Angular 1 supported the ability to repeat a series of elements using ngRepeat through the use of special start and end points named ng-repeat-start and ng-repeat-end.

<header ng-repeat-start="item in items">
<div>
{{item.content}}
</div>
<footer ng-repeat-end>
{{item.author}}
</footer>


The ability to iterate over a series of elements meant the ngRepeat was not limited to repeating only over one element. Iterating over a series of elements allowed multiple top level elements and when desired, permitted the selection of a single top-level element from several elements. Consider the following example:

<tr ng-repeat="row in rows">
<td ng-if="row.id === editRowId">
<input type="text" ng-model="row.field">
</td>
<td ng-if="row.id !== editRowId">
{{row.field}}
</td>
</tr>


The above code requires an ng-if on each column to determine which kind of column to display: an edit column or a view column. Beyond the annoyance of typing ng-if over and over again, this code is extremely inefficient. Each ng-if must evaluate the expression, the DOM must be manuipulated for each column, and each ng-if creates a new scope object. Instead of using this inefficient solution, a better solution employs start and end points.

<tr ng-repeat-start="row in rows" ng-if="row.id === editRowId">
<td>
<input type="text" ng-model="row.field">
</td>
</tr>
<tr ng-repeat-end ng-if="row.id !== editRowId">
<td>
{{row.field}}
</td>
</tr>


The above code is more efficient in that the editRowId expression is evaluated only twice per row (as opposed to twice per column for each row), there are significantly fewer DOM manipulations and significantly fewer scope objects created.

#### Angular 2: ngFor replaces ngRepeat

With the release of Angular 2, ngRepeat from Angular 1 has been replaced with ngFor. While the syntax has changed, the overall purpose of both is the same: to repeat an element based on model data.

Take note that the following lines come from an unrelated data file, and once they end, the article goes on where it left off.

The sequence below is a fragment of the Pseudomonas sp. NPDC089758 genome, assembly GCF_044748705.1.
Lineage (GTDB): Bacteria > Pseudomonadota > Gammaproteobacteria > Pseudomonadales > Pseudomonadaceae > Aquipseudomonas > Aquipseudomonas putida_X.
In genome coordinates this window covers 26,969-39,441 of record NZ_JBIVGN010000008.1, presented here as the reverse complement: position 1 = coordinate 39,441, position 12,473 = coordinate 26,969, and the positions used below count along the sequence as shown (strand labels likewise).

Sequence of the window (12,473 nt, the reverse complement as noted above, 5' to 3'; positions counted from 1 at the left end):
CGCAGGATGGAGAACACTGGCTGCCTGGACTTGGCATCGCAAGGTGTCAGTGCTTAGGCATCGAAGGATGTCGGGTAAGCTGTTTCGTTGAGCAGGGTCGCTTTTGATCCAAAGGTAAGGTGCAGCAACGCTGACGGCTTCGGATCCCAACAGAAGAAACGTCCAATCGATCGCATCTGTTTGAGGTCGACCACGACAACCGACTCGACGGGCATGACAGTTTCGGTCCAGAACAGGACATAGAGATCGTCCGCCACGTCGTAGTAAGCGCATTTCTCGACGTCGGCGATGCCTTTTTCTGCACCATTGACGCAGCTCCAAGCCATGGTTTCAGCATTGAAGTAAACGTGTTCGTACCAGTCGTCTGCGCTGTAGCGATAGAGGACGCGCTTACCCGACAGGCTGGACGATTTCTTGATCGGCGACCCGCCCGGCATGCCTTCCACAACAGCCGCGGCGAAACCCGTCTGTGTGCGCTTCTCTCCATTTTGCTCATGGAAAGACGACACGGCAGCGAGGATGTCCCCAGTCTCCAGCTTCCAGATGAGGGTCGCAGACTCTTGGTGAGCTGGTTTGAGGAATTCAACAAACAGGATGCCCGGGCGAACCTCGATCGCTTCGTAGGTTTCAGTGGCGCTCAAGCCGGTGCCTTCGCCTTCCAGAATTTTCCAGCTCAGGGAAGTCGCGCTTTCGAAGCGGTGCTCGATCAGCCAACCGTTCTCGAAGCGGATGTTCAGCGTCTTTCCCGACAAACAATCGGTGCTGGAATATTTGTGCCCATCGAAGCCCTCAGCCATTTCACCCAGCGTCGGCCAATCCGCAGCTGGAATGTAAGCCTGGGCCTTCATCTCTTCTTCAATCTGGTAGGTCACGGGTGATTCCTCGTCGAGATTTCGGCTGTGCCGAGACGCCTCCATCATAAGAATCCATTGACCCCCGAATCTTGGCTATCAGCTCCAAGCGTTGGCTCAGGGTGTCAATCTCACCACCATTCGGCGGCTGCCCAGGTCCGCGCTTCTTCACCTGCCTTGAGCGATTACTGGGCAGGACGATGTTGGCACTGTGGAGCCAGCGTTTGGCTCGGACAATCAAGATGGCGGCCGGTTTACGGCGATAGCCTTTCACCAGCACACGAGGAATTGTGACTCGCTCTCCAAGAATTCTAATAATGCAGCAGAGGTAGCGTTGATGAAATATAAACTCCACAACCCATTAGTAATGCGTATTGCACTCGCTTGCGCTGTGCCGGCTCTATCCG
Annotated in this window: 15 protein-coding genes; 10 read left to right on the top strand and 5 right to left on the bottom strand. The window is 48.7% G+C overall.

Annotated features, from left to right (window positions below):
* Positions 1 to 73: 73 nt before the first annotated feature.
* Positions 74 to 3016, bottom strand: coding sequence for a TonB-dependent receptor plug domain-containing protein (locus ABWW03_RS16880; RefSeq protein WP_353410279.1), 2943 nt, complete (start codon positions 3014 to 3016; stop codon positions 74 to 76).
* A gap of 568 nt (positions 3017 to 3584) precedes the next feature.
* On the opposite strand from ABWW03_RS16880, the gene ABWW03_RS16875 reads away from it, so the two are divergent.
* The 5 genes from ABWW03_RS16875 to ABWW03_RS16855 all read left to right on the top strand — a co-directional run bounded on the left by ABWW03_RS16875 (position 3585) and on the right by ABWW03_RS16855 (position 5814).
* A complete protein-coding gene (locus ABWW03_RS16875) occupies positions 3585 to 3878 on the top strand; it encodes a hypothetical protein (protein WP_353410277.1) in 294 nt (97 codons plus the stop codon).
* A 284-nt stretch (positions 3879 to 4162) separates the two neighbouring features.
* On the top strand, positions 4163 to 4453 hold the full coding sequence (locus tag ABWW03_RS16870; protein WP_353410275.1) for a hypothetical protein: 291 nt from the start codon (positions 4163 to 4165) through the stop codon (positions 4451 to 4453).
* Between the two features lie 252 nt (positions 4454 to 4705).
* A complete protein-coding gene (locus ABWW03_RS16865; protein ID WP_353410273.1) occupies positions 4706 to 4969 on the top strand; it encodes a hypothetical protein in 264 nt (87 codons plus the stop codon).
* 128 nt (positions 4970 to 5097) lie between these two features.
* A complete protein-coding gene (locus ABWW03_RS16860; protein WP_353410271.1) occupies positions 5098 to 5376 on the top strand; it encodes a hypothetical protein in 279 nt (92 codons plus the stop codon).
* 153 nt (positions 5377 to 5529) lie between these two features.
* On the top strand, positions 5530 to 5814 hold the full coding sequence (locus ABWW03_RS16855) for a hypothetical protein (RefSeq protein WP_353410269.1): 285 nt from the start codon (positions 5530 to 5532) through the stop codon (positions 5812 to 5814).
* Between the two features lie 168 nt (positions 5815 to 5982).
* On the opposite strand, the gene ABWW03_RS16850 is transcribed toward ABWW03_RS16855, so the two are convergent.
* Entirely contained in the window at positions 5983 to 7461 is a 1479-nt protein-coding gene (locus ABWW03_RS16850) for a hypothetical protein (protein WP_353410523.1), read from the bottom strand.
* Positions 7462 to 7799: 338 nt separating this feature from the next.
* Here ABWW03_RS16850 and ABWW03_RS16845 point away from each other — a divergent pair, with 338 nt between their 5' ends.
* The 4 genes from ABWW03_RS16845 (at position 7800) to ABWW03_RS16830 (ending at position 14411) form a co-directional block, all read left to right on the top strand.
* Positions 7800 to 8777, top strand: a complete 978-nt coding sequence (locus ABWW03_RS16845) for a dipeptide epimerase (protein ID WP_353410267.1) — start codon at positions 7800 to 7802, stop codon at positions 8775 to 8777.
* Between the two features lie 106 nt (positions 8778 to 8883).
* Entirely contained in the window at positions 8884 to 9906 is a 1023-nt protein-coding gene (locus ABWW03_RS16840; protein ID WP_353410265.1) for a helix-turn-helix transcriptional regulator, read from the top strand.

<ul>
<li *ngFor="let item of items">
{{item}}
<li>
</ul>


Observe the code above, the name of the directive has changed from ngRepeat to ngFor. The directive marker is applied to the DOM using camel case syntax instead of dashed syntax. The operator in has been replaced with of to follow the convention of ES2015 iterating over some iterable such as an Array, Map, Set, String, etc... Also following the conventions of ES2015, the let syntax defines the iteration variable to be mutable. Finally, the directive marker, ngFor, is prefixed with an asterisk. We will come back to that in a moment.

#### ngFor over a series of elements

Returning to the original issue, how does ngFor iterate over a series of elements? In Angular 2, there are no special endpoints. There is no ngForStart or ngForEnd. The key to solving this problem is the asterisk and the syntax which hides behind it. The asterisk indicates that ngFor is a structural directive which means it does DOM manipulation such as adding and removing elements. The asterisk syntax is shorthand notation which fully expands into the template tag. The template tag serves as a container to repeat the series of elements contained within it.

<ul>
<template ngFor let-item [ngForOf]="items">
<li>
{{item}}
<li>
</template>
</ul>


The expanded syntax contains the additional attribute directive ngForOf which accepts the iterable to be iterated over.

Now the logic to repeat a single element or even a series of elements can be expressed in the content of the template tag. Using the Angular 1 code from above, review the code below.

<template ngFor let-row [ngForOf]="rows">
<tr *ngIf="row.id === editRowId">
<td>
<input type="text" ng-model="row.field">
</td>
</tr>
<tr *ngIf="row.id !== editRowId">
<td>
{{row.field}}
</td>
</tr>
</template>


The expanded template tag syntax of Angular 2 achieves the same Angular 1 benefits of iterating over a series of elements.

#### A final comment

The template tag is part of HTML5 and is included in the specifications associated with web components. From a pure HTML5 perspective, the primary purpose of the template tag is to define an HTML document fragment which is parsed but not rendered. When the template tag content is cloned and added to a parent element other than the template tag itself, it will be rendered. While some web browsers do not directly support the features of the template tag now (Angular 2 provides the code to handle it), they will in the future, and becoming familiar with this tag and the many other aspects of web component development is essential to embracing the future of user interface development.